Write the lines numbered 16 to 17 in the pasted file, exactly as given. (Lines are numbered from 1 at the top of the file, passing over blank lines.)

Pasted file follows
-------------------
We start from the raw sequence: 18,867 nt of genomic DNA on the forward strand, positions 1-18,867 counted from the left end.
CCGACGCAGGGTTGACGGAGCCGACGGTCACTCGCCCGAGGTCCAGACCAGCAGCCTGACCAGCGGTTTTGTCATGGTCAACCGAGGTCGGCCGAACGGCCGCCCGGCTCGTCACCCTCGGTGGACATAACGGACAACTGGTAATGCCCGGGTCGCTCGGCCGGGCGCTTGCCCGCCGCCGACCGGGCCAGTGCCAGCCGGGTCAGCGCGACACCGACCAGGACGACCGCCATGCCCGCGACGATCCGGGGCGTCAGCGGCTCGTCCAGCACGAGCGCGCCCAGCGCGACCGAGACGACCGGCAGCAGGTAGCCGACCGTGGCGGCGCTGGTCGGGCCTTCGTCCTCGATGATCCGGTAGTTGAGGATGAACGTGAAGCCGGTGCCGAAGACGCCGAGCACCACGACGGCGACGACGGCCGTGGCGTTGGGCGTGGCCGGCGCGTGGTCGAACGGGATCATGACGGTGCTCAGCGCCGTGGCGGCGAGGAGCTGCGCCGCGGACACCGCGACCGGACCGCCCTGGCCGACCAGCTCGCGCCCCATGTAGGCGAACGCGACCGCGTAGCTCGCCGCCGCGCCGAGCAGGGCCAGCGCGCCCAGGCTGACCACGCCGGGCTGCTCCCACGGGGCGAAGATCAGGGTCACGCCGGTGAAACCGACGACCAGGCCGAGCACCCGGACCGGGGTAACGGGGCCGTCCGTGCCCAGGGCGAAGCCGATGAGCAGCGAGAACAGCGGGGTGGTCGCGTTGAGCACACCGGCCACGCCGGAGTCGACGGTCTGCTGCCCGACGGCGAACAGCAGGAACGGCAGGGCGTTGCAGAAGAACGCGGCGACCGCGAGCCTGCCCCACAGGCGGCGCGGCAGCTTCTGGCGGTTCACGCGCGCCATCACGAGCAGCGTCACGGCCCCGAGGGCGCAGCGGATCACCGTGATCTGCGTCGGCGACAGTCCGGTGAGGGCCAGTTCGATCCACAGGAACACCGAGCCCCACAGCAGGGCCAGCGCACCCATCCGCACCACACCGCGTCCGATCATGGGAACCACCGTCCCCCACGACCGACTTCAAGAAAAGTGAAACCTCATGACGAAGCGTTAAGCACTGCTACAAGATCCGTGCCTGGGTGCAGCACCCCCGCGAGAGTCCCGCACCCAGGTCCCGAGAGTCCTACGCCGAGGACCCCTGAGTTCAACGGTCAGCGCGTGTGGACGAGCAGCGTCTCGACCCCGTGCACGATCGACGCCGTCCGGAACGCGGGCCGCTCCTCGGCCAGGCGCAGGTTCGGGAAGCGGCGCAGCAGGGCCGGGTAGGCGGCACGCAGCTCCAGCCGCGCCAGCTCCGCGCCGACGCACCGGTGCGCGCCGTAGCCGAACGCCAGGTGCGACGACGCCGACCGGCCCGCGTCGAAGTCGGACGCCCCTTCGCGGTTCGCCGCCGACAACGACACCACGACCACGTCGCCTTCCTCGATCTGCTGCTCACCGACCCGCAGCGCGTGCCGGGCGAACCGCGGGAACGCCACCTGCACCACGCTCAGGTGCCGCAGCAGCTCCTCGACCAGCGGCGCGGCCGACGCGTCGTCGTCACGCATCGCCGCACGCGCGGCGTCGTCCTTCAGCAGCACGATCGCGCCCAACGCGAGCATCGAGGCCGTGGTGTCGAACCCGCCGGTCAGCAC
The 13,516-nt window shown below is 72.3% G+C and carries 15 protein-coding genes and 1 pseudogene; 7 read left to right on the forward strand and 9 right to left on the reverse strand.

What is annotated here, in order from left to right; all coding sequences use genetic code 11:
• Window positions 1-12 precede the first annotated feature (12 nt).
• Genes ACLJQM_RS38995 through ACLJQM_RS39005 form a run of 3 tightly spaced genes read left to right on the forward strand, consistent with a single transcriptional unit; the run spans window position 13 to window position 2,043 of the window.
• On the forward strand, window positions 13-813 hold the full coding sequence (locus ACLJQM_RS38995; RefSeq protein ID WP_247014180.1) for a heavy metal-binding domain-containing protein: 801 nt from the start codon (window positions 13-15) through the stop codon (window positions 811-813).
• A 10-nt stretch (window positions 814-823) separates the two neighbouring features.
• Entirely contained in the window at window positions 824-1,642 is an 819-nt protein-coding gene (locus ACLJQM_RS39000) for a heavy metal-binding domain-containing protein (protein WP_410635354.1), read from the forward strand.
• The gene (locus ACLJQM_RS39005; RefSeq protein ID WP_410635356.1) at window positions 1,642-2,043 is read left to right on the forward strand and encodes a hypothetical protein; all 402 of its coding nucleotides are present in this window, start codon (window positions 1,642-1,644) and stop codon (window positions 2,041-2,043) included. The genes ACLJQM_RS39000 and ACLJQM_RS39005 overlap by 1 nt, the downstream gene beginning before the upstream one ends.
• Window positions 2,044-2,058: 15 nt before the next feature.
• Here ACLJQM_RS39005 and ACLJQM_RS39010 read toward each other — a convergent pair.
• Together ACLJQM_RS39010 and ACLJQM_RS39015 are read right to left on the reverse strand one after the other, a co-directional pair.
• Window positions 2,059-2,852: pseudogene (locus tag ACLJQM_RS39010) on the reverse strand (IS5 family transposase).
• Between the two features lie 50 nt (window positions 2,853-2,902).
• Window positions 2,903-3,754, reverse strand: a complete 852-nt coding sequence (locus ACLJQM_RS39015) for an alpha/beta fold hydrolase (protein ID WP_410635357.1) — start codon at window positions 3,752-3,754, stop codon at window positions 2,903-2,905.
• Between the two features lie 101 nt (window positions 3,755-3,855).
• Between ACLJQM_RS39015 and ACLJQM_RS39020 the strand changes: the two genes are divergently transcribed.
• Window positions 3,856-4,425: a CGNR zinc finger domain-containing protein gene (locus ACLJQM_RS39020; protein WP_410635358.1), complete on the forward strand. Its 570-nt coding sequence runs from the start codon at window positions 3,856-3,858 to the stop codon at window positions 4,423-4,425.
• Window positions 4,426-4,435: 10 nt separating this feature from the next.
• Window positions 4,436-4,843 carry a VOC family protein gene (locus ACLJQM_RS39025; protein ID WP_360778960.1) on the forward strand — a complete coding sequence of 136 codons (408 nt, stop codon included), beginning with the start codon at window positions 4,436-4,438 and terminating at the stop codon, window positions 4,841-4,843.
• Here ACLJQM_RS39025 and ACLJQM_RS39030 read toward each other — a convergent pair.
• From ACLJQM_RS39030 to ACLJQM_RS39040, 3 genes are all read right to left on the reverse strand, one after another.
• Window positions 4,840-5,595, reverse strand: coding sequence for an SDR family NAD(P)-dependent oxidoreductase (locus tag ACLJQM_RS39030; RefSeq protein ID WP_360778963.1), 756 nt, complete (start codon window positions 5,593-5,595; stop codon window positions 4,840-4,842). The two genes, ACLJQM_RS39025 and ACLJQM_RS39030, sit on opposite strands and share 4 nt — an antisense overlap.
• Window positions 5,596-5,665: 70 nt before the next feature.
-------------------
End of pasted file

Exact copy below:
• Window positions 2,903-3,754, reverse strand: a complete 852-nt coding sequence (locus ACLJQM_RS39015) for an alpha/beta fold hydrolase (protein ID WP_410635357.1) — start codon at window positions 3,752-3,754, stop codon at window positions 2,903-2,905.
• Between the two features lie 101 nt (window positions 3,755-3,855).